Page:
Monday, February 22, 2021

Falling From Trees by Mike Fiorito - Guest Review

Falling From Trees
by Mike Fiorito
Published February 2021 by Loyola College/Apprentice House
Paperback: 115 pages
Source: my copy courtesy of the publisher, and TLC Book Tours, in exchange for an honest review. 

Publisher's Summary:
Exploring the possibility of sentient knowledge, FALLING FROM TREES by Mike Fiorito is a unique collection of short stories with sci-fi undertones. Perfectly pitched and paced, they are a refreshing addition to the short story genre in the tradition of Italo Calvino, Stanislaw Lem, and Philip K. Dick. Fiorito’s stories grab the reader from the very first sentence and never let go. In clear, provocative and often poetic prose, they explore love, consciousness, identity and the human condition—and succeed in elevating the commonplace to the surreal. Fiorito invites us to interrogate our thinking. “These are not cynical tales,” he writes in the book’s preface. “In fact, they celebrate our potential salvation.”

Heartfelt, with longing and humor, Fiorito’s stories are written in short bursts of other-worldly auras as they knowingly vacillate between science fiction, speculative and literary genres. A few of the stories portray quasi-realistic scenes from the lives of couples and families. Others create worlds that are strange and sad, hopeful and poignant, brilliant and mysterious.

In “Climbing Time,” the first story in FALLING FROM TREES, aliens reach out to individuals with Asperger’s, communicating through vivid, wordless dreams. Other stories contemplate the disastrous impact of climate change. The interconnected “Pale Leviathan” and “Tomorrow’s Ghost” depict the ferocity of the sun invading homes cooled with “freezing air units” and the claustrophobia of a world where children are forced to stay indoors. “The Numbers Man,” “A Star in Time,” and other interconnected stories follow the enigmatic alien Smith through believable yet mysterious encounters with humans in a homeless encampment, a National Park, a beach town and a bar.

While often fantastic, the twenty-one stories in FALLING FROM TREES are ultimately about our lives and the relationships that mean the most to us. “Fiorito teaches us we need not look across the universe for universal truth,” writes Chad Frame, Director of the Montgomery County Poet Laureate Program. “Indeed his characters are as genuine and relatable as they are vast and mysterious. Through them, we can come to understand our place in it a little bit better.”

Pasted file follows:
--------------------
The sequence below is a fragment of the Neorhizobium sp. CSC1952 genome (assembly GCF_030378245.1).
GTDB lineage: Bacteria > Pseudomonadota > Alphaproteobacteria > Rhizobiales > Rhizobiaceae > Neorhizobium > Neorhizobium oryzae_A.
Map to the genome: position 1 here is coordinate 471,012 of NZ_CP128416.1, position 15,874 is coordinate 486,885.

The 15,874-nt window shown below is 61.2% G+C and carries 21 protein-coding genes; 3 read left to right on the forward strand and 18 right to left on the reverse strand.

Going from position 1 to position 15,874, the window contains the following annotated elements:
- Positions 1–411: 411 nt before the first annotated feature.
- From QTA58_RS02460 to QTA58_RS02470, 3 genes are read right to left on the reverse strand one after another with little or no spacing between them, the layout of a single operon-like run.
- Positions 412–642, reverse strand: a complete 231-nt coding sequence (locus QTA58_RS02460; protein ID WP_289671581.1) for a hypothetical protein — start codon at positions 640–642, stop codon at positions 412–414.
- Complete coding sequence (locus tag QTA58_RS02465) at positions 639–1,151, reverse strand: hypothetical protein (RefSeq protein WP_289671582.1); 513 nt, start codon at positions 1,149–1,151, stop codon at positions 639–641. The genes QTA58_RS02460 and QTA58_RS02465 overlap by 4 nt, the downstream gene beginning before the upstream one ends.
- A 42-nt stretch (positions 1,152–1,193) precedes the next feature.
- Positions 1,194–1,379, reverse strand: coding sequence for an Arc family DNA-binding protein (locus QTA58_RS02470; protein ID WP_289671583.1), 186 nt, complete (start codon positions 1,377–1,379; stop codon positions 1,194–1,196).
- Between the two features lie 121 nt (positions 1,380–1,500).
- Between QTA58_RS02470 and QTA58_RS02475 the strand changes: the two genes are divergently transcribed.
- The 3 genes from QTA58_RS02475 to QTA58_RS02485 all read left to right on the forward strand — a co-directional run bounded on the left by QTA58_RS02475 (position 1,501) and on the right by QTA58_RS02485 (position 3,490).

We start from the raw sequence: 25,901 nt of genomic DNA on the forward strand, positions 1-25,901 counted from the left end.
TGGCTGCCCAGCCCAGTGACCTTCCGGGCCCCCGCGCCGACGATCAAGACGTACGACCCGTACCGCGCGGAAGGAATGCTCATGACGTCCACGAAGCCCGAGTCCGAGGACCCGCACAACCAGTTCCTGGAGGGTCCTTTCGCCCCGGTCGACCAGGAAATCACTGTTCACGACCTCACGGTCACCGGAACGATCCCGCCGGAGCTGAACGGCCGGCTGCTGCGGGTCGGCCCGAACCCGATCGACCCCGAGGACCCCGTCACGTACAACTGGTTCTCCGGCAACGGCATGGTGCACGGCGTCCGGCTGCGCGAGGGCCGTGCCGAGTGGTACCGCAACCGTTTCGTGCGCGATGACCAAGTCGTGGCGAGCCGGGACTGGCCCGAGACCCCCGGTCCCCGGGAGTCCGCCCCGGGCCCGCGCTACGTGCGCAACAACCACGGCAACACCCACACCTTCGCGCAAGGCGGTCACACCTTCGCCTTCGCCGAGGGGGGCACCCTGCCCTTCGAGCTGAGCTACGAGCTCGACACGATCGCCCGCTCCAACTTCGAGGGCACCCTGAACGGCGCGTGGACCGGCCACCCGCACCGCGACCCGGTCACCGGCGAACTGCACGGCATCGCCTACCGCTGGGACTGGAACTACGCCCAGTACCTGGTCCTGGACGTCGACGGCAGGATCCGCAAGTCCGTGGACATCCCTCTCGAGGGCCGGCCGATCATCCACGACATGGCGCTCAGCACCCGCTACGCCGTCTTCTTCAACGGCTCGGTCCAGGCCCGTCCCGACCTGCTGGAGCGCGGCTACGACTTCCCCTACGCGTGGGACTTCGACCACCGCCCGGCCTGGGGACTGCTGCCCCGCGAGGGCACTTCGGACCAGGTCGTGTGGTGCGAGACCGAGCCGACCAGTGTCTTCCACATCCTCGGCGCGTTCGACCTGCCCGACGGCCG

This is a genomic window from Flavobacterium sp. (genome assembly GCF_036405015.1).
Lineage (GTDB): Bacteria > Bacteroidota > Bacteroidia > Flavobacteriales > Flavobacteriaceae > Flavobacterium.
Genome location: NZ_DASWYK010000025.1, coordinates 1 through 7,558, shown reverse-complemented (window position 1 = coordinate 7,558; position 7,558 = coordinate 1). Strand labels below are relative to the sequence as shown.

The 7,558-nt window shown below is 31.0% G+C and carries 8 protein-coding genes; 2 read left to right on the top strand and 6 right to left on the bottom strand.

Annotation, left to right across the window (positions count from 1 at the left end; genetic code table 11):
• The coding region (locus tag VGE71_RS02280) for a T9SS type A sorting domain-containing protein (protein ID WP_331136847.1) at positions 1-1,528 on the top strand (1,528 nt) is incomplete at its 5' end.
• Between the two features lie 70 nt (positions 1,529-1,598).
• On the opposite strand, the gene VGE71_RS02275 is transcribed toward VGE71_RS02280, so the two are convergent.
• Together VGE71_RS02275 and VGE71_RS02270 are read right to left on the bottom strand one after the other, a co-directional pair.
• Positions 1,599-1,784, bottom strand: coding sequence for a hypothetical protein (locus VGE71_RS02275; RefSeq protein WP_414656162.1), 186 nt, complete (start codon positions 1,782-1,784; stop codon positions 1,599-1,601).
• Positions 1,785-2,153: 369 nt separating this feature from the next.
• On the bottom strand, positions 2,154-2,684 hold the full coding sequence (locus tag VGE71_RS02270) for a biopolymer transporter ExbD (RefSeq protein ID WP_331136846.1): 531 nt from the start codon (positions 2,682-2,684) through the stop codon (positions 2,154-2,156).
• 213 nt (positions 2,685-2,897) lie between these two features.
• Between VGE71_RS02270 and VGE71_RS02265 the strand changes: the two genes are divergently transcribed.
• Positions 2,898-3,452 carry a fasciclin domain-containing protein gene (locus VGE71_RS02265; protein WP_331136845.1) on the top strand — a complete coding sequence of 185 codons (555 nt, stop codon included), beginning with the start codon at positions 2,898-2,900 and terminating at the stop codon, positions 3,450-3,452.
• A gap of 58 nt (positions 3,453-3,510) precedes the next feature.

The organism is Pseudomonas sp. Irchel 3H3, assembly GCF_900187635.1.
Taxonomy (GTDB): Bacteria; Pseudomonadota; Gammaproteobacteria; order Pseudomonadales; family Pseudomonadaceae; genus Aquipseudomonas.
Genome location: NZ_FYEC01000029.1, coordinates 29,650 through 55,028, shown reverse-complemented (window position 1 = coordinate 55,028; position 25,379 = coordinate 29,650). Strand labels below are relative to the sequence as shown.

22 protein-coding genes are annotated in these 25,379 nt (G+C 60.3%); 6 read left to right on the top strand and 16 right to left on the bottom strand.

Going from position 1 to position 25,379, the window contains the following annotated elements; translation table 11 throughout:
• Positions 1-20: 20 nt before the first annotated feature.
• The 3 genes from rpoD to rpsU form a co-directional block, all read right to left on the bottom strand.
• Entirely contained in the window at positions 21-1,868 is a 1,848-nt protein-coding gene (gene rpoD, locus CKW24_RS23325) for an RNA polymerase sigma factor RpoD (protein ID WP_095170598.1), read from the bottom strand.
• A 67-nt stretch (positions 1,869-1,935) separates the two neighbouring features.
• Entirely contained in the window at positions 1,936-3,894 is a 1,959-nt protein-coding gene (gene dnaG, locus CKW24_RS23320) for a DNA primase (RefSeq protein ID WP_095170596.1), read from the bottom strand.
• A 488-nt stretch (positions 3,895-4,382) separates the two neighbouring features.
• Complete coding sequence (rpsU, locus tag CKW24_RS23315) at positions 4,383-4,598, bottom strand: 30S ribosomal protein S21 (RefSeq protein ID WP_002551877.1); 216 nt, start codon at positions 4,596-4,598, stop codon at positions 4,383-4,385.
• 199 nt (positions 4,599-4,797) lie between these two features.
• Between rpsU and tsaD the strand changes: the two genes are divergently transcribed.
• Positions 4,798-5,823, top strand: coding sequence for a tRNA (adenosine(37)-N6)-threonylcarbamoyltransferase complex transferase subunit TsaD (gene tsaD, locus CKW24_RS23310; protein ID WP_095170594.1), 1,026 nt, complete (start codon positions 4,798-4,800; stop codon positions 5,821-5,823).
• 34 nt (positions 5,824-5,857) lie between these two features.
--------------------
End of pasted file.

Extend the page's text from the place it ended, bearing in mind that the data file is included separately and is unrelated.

My Thoughts:
Sometimes when I get pitched a book, I know instantly it's a book for me. Other times I know instantly that it's a book my husband will enjoy. This book fell into the later category. For a guy who has trouble focusing for long, short stories are perfect and when those short stories fall into a variety of styles, they're even better for convincing a guy to sit down and read. Here are my husband's thoughts on Falling From Trees:

Falling From Trees by Mike Fiorito is an interesting little short story book that is a quick, fun read.  It technically falls into the science fiction genre. Even though the stories develop quickly, the stories have great character development, continuity and threads of various common topics flowing through them.  

The author has the theme of aliens helping the people of Earth save themselves from various forms of destruction, particularly around ways we are killing ourselves off or randomness of the universe destroying our world.  Climate and even politics, in particular, pop up periodically in many of the stories but you don't feel over counseled or preached to as the messages are imbedded in interesting stories.

While this sounds depressing it has a very positive and upbeat tone in most cases with a strong feeling of hope that we can save ourselves or be saved from otherworldly beings.  The stories tie together with, as I said, similar underlying themes and characters.   I like the tone of the characters and stories; and, even though other worldly in many cases, they are something more believable.  I particularly enjoyed the first story, Climbing Time, about how those with Asperger's are the people able to communicate with aliens; The Three Bridges, about an astrophysicist meeting a magician; and Earth To Earth, about a character in the Mojave desert. 

Falling from Trees is an interesting and fun read that can be enjoyed by a broad spectrum of ages and men or women.  It has my seal of approval!

Thanks to the ladies of TLC Book Tours for including us on this book tour. For other opinions, please check out the full tour

About Mike Fiorito 

Mike Fiorito is an Associate Editor for Mad Swirl Magazine and a regular contributor to the Red Hook Star Revue. Mike is the author of Call Me Guido published by Ovunque Siamo Press. He is also the author of Freud’s Haberdashery Habits published by Alien Buddha Press. Mike lives in Brooklyn, NY with his wife and two sons. He is currently working on a novel.

1 comment:

  1. Yes, this book could have been overly depressing (especially in the times we live in now) but it was somehow hopeful. Good review!